Bacon and cheese is one of those pairings that can never go wrong and Pineland Farms Creamery, located in New Gloucester, Maine, has taken this pairing, combined the two tastes and created a terrific cheese spread with lots of flavor. Elegant enough for our Cheese Plate and yet friendly enough to enjoy on Super Bowl Sunday.
Pineland Farms Creamery promotes sustainable agriculture while producing artisan cheeses that are hormone and antibiotic free. In addition to their terrific line of cheeses, they also produce fine meats and potatoes… yep… potatoes…
I give Pineland Farms Bacon Swiss Spread, made from their Baby Swiss Cheese, 3 Paws out of 4 Paws (cause that’s all I’ve got).
After the Bacon Swiss Spread, we tasted the Sharp 1-Year Cheddar, also from Pineland Farms. Being partial to cheddar, this was a favorite for The Lady and moi… funny how that works out, isn’t it???…
This cheddar is milky and robust without the bitter after taste that some cheddars develop with age. The taste lingered on my palate and had me asking for more. Lucky for us, there was enough for a second meal of mac n cheese which The Lady did for The Man and moi in her new set of casserole dishes, gifts from Beer Enthusiast, Mike Wright and his wife, Heidi.
I give Pineland Farms Creamery Sharp 1-Year Cheddar 4 Paws out of 4 Paws (Cause that’s all I’ve got).
As we made the turn on the cheese plate, the next two cheeses were not strangers here at The Manse and I have already reviewed them: Kaamps Estate’s Klaverkaas and Lincolnshire Poacher. Lincolnshire Poacher… is that a cool name or what? The Lady also used these for second bites: the Klaverkaas went into a baked pancake and the Poacher became part of a “grown-up” grilled cheese paired with the Les Trois Petites Cochons‘ Mousse de Foie de Canard au Porto featured in the middle of this plate (and will be reviewed along with the grilled cheese recipe later today…).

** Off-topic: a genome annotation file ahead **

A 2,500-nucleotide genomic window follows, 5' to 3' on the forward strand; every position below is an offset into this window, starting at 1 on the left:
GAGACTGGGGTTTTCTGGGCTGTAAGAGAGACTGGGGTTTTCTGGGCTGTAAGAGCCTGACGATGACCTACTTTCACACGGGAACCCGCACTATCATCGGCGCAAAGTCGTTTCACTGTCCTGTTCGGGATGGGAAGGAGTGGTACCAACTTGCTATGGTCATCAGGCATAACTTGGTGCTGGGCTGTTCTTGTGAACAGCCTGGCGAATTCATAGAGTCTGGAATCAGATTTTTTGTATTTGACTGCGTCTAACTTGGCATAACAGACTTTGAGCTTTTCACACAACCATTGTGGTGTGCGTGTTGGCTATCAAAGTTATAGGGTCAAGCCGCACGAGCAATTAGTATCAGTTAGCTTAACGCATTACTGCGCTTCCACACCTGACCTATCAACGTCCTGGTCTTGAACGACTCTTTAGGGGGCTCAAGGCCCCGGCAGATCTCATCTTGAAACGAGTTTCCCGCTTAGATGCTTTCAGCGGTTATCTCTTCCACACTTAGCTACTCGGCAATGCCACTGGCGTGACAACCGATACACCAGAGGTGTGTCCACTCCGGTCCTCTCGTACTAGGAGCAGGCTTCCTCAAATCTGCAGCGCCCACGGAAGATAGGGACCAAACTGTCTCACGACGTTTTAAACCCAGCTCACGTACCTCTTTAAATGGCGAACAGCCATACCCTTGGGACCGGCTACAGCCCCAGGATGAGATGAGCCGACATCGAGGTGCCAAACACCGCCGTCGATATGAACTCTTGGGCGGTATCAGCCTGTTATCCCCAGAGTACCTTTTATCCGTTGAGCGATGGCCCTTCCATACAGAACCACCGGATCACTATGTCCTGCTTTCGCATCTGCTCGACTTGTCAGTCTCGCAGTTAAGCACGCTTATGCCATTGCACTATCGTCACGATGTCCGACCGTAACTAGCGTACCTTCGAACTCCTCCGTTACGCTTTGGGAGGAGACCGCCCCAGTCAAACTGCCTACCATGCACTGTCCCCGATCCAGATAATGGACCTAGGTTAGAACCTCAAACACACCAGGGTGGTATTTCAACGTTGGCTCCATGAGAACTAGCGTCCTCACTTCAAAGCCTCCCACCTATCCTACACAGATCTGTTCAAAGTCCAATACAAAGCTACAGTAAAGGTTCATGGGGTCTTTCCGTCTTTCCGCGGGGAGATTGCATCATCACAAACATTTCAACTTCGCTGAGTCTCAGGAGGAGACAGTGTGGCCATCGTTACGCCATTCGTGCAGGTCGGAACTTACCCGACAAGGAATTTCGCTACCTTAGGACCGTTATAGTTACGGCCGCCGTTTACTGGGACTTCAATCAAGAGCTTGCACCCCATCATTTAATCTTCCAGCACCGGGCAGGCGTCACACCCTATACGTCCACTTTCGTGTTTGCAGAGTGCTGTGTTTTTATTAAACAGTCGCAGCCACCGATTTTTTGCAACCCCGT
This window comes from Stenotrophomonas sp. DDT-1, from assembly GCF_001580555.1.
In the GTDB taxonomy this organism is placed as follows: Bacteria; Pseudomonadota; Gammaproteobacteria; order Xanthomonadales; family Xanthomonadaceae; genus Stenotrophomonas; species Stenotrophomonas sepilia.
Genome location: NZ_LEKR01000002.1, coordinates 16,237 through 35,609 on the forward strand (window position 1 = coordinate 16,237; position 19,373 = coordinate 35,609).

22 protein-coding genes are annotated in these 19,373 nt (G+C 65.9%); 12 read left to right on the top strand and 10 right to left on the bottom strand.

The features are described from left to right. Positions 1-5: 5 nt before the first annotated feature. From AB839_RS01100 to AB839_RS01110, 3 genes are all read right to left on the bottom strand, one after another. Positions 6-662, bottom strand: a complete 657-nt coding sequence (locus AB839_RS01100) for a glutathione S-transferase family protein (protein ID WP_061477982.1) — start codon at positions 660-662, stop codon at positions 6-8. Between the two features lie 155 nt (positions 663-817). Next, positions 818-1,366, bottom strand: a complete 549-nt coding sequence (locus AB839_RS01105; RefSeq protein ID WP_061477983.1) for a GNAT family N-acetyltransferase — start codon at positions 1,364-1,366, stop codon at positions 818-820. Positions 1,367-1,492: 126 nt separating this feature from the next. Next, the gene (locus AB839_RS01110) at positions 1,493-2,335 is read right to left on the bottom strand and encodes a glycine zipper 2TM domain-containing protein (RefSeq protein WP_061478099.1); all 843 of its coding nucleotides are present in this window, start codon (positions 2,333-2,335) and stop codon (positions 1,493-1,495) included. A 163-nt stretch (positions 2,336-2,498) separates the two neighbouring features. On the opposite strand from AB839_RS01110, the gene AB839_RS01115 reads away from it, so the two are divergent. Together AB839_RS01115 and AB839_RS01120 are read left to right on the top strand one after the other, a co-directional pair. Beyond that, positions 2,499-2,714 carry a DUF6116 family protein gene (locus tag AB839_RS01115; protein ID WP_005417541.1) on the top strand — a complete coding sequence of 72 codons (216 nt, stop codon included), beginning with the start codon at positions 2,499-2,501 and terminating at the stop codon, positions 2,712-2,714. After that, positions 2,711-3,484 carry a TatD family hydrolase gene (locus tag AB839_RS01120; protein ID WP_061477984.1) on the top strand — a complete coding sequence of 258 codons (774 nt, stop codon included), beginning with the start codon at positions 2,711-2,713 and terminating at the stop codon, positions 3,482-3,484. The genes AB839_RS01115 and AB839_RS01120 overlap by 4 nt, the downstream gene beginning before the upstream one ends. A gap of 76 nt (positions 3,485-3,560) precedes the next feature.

The last cheese, also purchased at Whole Foods, was made by our friends Stephen and Amy at Willapa Hills Farm in Washington State. I had the honor of interviewing Stephen earlier this year, so… getting to taste another of his fine cheeses was an extra treat on New Year’s Day. Big Boy Blue is a deeply veined and robust blue cheese made from cow’s milk and heavy aged for at least seventy-five day. This cheese is salty and assertive; just the way we like our blue cheeses. The Lady served it with a local honey from The Honey Pit, located in Sherwood, Oregon. Big Boy Blue is the big sister to their Little Boy Blue, another favorite around The Manse. The Lady plans to use the remainder of this wedge to make the next Lettuce Wedge Dressing.
In addition to the honey, The Lady garnished the plate with a few walnuts and two preserves from PepperLane, which will be reviewed in the coming days.
To accompany the plate, The Lady served Prosecco… yummers… although I got none… something about knowing what is “best” for me… like I don’t know what is “best” for me… I have got to find a way around that opposable thumb thingie… it seems to give humankinds an inflated vision of who’s in charge around here…
FTC Full Disclosure:
The cheesemakers/manufacturers/brokers/retailers sent me some of thess products, without any obligation on my part, hoping I would review the product/cheese. Please see my About Me Page for details.